At Gluten Free Watchdog we are not able to recommend the Nima Sensor consumer testing gadget* for gluten. Third party testing data released yesterday by Nima Labs has further solidified our position. This testing data confirmed what we’ve noted in our own testing with this gadget. There is no way to know whether a smiley face test result from the Nima Sensor is a true negative in terms of the gluten-free labeling rule (gluten below 20 ppm) or a […]
Enough with the outlandish claims that folks with gluten-related disorders can eat your wheat or wheat bread without harm: They can’t!
Why we tested wheat
Gluten Free Watchdog recently tested crushed wheat for gluten (yes, you read that correctly). This testing was done due to claims being made by the manufacturer “Our Fathers Foods.”
Excerpts from manufacturer
As of August 11, 2018 the following statements were posted on the website of Our Fathers Foods (see screenshots):
“Crushed wheat #1 allows people with gluten intolerance, celiac disease, type 2 diabetes, and other health ailments to eat wheat again.”
“So far we have had around 150 […]
Gluten Free Watchdog calls on Nima Labs, Inc. to release third party testing data to their community and to others interested in using the Nima Sensor
Gluten Free Watchdog calls on Nima Labs, Inc. to release third party testing data to their community and to others interested in using the Nima Sensor.
Nima Labs, Inc. has presented useful third party testing data of their Nima Sensor device at selected conferences, but has requested that conference attendees refrain from more widespread dissemination. We are asking them to release the data privately to their users and to others interested in using the device.
Information on false negatives: Nima Labs, […]
Adrian Rogers from Romer Labs presents: Gluten analysis and the challenges of consumer testing devices
June 28, 2018
Adrian generously agreed to allow us to post his slides from yesterday’s Medical Nutrition Practice Group webinar, Gluten analysis and the challenges of consumer testing devices. In this webinar Adrian provides information on:
Gluten Analysis: The challenges
Current Methods of Analysis
Consumer testing devices: Pros and Cons
Gluten Detective : Opinion
If a link to the audio becomes available, it will be posted.
Update: Here is the link to the audio and slides https://eatright.webex.com/eatright/ldr.php?RCID=febe8b09e673ea25bc4505779f32450f
If you have any questions for […]
Two weeks ago I posted on social media asking you to send me your questions on oats—anything that was on your mind. I did this because the situation with oats and the gluten-free diet is one of the most complicated issues I write about–something I’ve been doing for about 21 years.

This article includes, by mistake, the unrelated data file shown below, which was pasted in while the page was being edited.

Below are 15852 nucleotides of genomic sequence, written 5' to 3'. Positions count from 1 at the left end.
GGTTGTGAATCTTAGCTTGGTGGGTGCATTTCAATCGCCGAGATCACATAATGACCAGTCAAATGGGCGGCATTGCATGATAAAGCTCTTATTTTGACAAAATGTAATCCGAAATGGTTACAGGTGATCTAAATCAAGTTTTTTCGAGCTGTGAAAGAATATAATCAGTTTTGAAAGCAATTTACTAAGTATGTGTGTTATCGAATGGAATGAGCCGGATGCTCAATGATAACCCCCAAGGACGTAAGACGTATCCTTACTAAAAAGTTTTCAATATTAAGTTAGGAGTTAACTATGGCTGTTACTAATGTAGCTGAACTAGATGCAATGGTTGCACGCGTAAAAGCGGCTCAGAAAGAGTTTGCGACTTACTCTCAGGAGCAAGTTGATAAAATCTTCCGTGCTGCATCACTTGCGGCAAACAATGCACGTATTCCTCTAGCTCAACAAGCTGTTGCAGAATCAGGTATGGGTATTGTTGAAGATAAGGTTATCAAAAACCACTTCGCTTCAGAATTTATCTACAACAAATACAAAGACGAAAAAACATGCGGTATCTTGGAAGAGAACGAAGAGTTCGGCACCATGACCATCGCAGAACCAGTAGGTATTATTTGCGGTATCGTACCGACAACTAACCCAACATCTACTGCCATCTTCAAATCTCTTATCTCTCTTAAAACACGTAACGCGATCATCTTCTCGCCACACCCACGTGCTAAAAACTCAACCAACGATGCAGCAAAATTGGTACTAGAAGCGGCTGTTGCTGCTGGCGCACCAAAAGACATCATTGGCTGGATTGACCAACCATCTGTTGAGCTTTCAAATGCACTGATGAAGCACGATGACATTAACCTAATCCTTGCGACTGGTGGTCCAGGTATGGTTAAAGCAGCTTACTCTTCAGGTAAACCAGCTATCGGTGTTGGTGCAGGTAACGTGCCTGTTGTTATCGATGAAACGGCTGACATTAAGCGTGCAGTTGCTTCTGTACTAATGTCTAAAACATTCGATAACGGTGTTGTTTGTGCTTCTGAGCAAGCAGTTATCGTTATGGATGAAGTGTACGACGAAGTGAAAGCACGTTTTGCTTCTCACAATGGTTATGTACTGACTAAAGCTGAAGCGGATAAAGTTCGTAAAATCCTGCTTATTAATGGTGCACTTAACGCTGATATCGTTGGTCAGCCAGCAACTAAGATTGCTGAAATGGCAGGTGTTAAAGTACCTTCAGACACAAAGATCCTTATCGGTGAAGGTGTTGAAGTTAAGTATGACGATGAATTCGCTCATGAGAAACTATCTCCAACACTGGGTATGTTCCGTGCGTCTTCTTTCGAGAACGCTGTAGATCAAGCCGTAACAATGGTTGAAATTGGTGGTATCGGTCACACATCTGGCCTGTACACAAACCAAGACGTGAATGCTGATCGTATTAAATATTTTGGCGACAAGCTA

Because you sent in so many questions, they are being answered in groups. This is the second Q&A post on oats. Some of your questions may have been slightly […]
Last week I posted on social media asking you to send me your questions on oats—anything that was on your mind because as I stated, “The situation with oats and the gluten-free diet is one of the most complicated issues I write about–something I’ve been doing for about 15 years.”
I’ve actually been writing about oats for so long that I forgot just how long. My first article on oats was published in the scientific literature in 1997—21 years ago […]
A consumer recently contacted Gluten Free Watchdog about Walkabout GFA (gluten-free ale) from Walkabout Brewing Co. The beer is labeled gluten-free and includes the following statement on the label, “Walkabout GFA is brewed with malted barley and hops specially crafted to be gluten-free.”
Consumer question: Is this legal?
Answer: Yes, in the state of Oregon (this product is also labeled, “for sale in Oregon only”).
Bottom Line: The TTB regulates malt beverages made using both malted barley and hops (e.g., what we […]
Why are consumers finding malt extract and malt flavor in the ingredients lists of GFCO certified gluten-free foods?
During the month of May, three products were reported to Gluten Free Watchdog that were labeled gluten-free and included the certified gluten-free logo from GFCO on product packaging yet named either malt extract or malt flavor in the ingredients list.
Nothin’ But Foods Cinnamon Raisin Granola Cookie Bites
Know Allergies Blueberry and Maple Bars
Goodie Girl Toffee Crunch Cookies
According to GFCO and the manufacturers involved, the malt ingredients are not actually in the product but instead […]
We’ve known for well over a decade that standard oats are highly likely to arrive at a mill from the farm containing errant wheat, barley, and rye grain. But we also have a problem with errant gluten-containing grain showing up in other naturally gluten-free grains, seeds, and legumes, including millet grain and dried lentils.
This is happening in products labeled “gluten-free” as well as those labeled “certified gluten-free.” And it doesn’t matter if the food manufacturing plant is dedicated gluten-free. […]
Question: How many FDA food recalls have there been since January 1, 2016 and the reason/problem cited by the FDA is gluten?
A search under “gluten” on FDA’s “Recalls, Market Withdrawals, & Safety Alerts” page resulted in the following:
May 3, 2018: Van’s Waffles: Product may contain gluten and undeclared milk https://www.fda.gov/Safety/Recalls/ucm606033.htm. This product is labeled gluten-free
September 1, 2016: Koi Palace Mooncakes: https://www.fda.gov/Safety/Recalls/ucm518878.htm. It is unclear whether this product was labeled gluten-free at the time of the recall.